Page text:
Hello Fellow Atheists: So here's a question. It's been bothering me for some time now and I just want to get your perspectives. When I first became a believer I was handed the book "The Case for Christ" by Lee Strobel. I read it and at the time it made sense to me. I didn't question it much at the time. Now that I am an Atheist I'm curious what others think about it. There are only three options given in this book. Jesus was either a liar, a lunatic, or the true son of God. Of course I know some of you believe that he never existed at all, (I do not). So I want to explore this further.
Which is it?
Is it none of the above?
Why? (back yourself up with evidence)...
I hope this discussion can be educational in nature for those of us who are still learning. Thanks!
@Nelson, Thank you for your response. So you would say that Jesus was a man who believed what he taught which makes sense to me...but I have a follow up question for you: Why do you believe he of all people has become a deity as opposed to merely a man who taught? For example I know all about the Council of Nicea, which is basically where his deity was decided and all of that but how is it that the Christian doctrine has been able to squeeze him into having fulfilled so many prophecies within the Old Testament? There were many teachers in his day and have been prior to and since then....why him?
Your best post to date, Nelson!
Can I just ask you why you believe he really existed?
I think he would not say that Jesus was anything unless he had no doubt that the Gospels are true records of things that actually happened -- and yet he has plenty of doubt.
Why did Jesus (either a real person or a imagined character), and not someone else, rise to proeminence? The answer may well be "for casual factors at casually appropriate moments". Do you know about chaos theory? Have you heard about the butterfly effect? That's a way to explain lots of things, including "why did it rain today" or "why did Katrina strike". Consider James Gleick's book about Chaos Theory.
This "why him" discussion may be quite absurd. To see how, consider: why did John Frumm (and not Frank Miles, or Benny Mack, or anyone else) become a deity?
Because the story of his life, Belle, was written with those prophecies in mind, not that he fulfilled them, but that his biographers did in the telling of his story.
For example, the temple sheep, that were born and raised for the sole purpose of sacrifice, were raised in a special room in a stone tower, called a Migdala, by temple priests in Bethlehem, and since Yeshua was intended by god to be a sacrifice to himself (try and figure THAT one out!) it was important that, like the sacrificial sheep, who were wrapped in swaddling clothes and laid in a manger for the first few hours of their lives to make sure they didn't injure themselves before they gained enough strength to walk well, so it was prophesied that the Jewish messiah would be born there. There is no record, and the Romans were excellent record keepers, of a Roman census that required Jewish men to go to the city of their birth to be counted, but since it was important for Yeshua to be born in Bethlehem, his biographers made up the story about the census, so there would be a reason why he would be born there, then return to Nazareth.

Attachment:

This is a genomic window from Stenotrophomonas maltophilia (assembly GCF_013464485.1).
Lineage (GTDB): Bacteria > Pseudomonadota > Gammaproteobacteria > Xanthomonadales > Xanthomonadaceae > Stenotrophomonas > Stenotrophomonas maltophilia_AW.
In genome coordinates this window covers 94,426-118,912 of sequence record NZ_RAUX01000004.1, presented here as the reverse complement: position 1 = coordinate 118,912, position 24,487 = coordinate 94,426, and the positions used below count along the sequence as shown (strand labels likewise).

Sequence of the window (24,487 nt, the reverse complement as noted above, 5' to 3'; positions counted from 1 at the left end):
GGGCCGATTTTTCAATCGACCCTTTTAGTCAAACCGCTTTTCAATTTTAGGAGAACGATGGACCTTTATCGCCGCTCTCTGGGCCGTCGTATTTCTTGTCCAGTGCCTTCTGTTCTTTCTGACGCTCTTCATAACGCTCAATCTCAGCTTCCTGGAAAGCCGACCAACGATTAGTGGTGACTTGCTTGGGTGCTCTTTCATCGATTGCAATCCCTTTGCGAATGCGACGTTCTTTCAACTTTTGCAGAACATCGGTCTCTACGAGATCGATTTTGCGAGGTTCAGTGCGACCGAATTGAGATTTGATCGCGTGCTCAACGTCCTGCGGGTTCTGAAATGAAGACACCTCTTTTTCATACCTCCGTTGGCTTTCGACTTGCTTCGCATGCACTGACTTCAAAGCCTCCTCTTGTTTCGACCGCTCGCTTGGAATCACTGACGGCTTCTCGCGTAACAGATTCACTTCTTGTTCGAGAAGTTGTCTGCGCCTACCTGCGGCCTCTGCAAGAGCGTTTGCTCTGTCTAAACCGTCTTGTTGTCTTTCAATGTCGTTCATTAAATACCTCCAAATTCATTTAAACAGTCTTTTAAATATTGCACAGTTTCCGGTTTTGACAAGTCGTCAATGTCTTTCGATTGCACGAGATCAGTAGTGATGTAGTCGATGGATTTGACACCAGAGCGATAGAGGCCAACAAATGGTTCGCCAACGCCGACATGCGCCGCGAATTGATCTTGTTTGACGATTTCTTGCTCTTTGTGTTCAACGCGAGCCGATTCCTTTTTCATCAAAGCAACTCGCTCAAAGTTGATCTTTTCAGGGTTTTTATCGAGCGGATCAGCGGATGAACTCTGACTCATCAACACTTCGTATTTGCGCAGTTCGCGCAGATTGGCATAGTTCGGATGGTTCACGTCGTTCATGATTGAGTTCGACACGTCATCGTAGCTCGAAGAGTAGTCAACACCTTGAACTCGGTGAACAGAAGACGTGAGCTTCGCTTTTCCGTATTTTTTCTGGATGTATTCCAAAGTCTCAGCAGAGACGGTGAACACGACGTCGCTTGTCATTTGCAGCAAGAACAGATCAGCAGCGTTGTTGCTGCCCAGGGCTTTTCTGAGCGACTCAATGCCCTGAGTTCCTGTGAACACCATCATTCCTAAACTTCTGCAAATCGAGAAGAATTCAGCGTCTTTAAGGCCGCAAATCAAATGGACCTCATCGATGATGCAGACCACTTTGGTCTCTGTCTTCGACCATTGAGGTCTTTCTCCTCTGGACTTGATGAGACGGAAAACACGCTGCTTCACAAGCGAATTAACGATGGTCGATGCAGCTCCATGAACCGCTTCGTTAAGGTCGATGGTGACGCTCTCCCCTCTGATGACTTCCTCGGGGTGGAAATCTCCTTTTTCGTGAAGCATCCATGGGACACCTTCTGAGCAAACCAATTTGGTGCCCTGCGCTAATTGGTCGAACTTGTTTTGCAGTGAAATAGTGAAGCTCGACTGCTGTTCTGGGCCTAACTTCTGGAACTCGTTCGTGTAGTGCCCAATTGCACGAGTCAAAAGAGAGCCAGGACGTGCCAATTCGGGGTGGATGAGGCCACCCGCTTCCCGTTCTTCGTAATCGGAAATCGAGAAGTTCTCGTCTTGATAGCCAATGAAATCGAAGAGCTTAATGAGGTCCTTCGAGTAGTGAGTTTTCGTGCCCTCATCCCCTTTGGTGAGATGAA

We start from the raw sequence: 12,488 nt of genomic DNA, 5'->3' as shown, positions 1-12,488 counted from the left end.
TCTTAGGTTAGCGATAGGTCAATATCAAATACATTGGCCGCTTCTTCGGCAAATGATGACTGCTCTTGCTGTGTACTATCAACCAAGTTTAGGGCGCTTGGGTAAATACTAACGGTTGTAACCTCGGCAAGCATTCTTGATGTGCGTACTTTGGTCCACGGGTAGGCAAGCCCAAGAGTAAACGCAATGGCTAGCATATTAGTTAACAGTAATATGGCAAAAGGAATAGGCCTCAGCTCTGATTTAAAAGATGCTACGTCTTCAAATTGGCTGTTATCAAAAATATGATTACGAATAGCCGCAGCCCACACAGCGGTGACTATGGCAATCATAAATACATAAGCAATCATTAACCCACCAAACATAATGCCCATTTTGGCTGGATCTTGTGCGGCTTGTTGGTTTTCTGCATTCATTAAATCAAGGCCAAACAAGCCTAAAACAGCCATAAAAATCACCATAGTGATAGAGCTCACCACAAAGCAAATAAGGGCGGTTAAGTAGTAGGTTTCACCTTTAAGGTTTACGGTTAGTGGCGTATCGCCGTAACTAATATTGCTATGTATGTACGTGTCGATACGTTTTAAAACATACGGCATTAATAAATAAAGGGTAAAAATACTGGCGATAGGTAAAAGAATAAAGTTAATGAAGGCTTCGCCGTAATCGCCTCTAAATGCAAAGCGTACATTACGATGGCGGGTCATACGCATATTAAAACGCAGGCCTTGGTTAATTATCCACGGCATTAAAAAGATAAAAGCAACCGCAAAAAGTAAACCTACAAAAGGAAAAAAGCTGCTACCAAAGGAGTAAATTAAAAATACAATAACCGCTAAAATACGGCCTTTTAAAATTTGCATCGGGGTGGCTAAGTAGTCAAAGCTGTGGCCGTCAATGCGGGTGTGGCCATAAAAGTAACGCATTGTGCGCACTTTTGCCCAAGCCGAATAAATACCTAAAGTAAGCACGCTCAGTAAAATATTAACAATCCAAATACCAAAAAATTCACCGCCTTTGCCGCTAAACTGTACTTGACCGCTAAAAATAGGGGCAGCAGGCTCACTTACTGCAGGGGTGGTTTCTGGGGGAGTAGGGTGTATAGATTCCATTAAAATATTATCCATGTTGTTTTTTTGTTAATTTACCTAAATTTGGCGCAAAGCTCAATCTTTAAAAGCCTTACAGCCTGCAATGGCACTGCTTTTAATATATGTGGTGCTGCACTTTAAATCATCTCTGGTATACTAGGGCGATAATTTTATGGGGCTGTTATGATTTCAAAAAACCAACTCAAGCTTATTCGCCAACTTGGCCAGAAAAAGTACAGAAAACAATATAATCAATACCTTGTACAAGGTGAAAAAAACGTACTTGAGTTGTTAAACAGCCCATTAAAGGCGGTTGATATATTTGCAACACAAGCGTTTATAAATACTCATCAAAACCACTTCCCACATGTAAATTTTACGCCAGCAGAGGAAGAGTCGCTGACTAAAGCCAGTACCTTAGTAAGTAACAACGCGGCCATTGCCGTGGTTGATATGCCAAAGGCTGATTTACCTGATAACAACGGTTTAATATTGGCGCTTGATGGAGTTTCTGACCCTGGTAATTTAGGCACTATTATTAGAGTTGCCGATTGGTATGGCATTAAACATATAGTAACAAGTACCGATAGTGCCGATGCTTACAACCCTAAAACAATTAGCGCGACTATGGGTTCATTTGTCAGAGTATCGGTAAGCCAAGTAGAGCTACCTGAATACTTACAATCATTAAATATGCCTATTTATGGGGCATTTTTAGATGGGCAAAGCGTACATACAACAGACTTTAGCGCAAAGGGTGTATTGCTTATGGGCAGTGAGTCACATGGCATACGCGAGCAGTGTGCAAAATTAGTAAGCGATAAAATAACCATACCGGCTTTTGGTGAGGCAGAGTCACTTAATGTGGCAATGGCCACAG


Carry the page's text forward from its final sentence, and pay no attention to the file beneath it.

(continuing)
"Most scholars would agree. His existence is pretty solid."
Really - I wasnt aware of that.
Which scholars would those be, Belle?
@Belle:The butterfly effect ties in with the question you posed: "Why do you believe he of all people has become a deity as opposed to merely a man who taught?" Clearing that up a bit before proceding: since you are an atheist you must mean "he of all people has become perceived as a deity".
Anyway, chaos theory says that there are some systems (chaotic systems) in which no change in parameters is too small not to influence the outcome in a great manner.. Small things have great effects. So, if human nature is chaotic (mathematically speaking it most certainly is) then there's no point in asking why X (rather than Y) was believed to be a deity. It just was. The flap of a butterfly wing may be as important to explain as anything else.
Life is chaotic. Try to answer "Why did Arnold Schwarznegger become Governor of California". It may be even more pointless if we are talking about a character in fiction "Why did Frodo and not any other hobbit get picked to carry the ring?"
So, Belle, the Butterfly effect ties in with any question similar to the one you posed initially, "Why do you believe he of all people has become (perceived as) a deity as opposed to merely a man who taught?" The answer is "Butterfly effect".
"Why did Katrina strike South Florida (of all places) on August 25, 2005 (of all dates)?" The answer is, likewise, "Butterfly effect".
Yes Ricardo but the questions is intrinsically deeper than that IMO because we have centuries worth of ancient texts that have been crammed into a world view and Jesus is the main character. There are multi-faceted dynamics working at the same time which makes the chaos theory a little bit of a stretch in an of itself. What do you think? Hope that makes sense without writing paragraphs.